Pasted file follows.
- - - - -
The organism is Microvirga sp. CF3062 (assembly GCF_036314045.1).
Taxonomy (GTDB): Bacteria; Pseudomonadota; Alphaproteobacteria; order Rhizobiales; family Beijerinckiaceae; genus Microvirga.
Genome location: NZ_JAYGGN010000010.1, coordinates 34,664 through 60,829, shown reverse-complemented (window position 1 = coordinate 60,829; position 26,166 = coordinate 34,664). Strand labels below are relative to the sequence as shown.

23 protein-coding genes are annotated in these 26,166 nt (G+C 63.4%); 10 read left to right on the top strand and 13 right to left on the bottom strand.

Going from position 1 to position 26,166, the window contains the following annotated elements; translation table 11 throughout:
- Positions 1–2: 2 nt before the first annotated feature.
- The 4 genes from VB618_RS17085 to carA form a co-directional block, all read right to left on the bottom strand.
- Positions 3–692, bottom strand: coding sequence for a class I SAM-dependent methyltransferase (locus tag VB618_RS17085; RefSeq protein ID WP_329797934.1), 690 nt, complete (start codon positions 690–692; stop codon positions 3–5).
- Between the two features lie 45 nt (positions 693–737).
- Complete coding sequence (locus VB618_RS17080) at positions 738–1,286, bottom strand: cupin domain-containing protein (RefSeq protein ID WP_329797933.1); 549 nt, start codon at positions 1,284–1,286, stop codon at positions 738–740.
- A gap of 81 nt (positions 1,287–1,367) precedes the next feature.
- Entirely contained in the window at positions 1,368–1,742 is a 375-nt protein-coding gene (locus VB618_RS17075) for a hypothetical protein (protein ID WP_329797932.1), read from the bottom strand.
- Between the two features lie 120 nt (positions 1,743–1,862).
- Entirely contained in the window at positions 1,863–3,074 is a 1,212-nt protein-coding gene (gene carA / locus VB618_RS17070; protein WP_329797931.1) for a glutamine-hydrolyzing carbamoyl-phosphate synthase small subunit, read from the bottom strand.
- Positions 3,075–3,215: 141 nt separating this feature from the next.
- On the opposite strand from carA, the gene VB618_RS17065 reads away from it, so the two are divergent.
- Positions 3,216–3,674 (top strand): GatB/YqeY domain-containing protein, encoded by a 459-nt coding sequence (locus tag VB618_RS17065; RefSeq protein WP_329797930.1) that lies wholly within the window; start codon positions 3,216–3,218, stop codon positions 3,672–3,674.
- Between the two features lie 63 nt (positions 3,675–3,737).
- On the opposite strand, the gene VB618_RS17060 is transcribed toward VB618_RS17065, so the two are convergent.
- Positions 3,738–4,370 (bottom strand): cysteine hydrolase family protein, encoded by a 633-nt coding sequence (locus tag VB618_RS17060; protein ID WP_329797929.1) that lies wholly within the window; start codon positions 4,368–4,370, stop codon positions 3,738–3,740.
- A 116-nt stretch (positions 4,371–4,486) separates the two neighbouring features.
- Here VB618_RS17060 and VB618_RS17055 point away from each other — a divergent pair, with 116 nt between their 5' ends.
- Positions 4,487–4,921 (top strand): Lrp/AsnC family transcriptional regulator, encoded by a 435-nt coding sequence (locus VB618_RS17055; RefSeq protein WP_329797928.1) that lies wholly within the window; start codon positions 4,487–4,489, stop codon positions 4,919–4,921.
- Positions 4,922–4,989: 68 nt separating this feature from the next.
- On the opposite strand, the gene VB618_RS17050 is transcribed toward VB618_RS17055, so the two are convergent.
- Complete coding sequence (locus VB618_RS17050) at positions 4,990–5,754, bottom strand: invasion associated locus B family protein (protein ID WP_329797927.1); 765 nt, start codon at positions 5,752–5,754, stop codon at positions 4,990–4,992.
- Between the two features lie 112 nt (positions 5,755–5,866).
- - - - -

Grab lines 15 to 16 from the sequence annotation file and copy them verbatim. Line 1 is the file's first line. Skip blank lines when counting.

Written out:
- Positions 3,075–3,215: 141 nt separating this feature from the next.
- On the opposite strand from carA, the gene VB618_RS17065 reads away from it, so the two are divergent.